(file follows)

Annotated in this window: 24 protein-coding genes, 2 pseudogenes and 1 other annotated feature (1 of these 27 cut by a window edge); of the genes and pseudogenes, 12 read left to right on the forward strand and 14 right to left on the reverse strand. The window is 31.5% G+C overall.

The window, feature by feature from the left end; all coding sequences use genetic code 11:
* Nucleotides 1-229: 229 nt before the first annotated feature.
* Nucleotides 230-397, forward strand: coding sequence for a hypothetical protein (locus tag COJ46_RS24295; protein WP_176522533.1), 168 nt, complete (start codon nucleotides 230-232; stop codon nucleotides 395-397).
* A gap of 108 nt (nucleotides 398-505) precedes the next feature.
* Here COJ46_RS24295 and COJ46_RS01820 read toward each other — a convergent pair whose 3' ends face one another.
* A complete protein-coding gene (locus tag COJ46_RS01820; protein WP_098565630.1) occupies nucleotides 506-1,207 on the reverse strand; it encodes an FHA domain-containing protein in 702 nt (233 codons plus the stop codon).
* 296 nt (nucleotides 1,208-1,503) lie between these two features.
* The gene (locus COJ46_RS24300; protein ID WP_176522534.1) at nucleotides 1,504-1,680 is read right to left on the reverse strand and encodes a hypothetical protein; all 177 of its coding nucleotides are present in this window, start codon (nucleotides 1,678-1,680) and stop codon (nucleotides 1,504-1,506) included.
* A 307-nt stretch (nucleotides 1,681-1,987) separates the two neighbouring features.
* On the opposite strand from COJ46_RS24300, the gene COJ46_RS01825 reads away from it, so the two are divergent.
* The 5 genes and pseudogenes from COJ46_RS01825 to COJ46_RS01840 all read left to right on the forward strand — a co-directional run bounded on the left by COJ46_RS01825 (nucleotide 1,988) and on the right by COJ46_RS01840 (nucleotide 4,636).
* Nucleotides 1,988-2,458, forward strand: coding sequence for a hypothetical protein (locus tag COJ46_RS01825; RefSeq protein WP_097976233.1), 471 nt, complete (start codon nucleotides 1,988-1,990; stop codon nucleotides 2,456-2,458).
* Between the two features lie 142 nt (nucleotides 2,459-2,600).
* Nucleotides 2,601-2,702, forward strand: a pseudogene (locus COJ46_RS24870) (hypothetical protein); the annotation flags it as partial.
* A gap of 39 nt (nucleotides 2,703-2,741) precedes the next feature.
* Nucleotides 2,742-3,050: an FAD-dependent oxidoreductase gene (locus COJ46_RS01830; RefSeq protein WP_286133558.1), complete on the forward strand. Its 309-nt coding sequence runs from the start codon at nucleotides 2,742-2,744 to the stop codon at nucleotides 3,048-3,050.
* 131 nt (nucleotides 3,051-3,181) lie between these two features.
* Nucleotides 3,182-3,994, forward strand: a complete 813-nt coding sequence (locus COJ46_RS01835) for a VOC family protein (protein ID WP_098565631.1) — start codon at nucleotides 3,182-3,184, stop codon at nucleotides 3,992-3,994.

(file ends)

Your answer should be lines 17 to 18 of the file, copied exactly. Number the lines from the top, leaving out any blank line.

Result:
* Nucleotides 2,742-3,050: an FAD-dependent oxidoreductase gene (locus COJ46_RS01830; RefSeq protein WP_286133558.1), complete on the forward strand. Its 309-nt coding sequence runs from the start codon at nucleotides 2,742-2,744 to the stop codon at nucleotides 3,048-3,050.
* 131 nt (nucleotides 3,051-3,181) lie between these two features.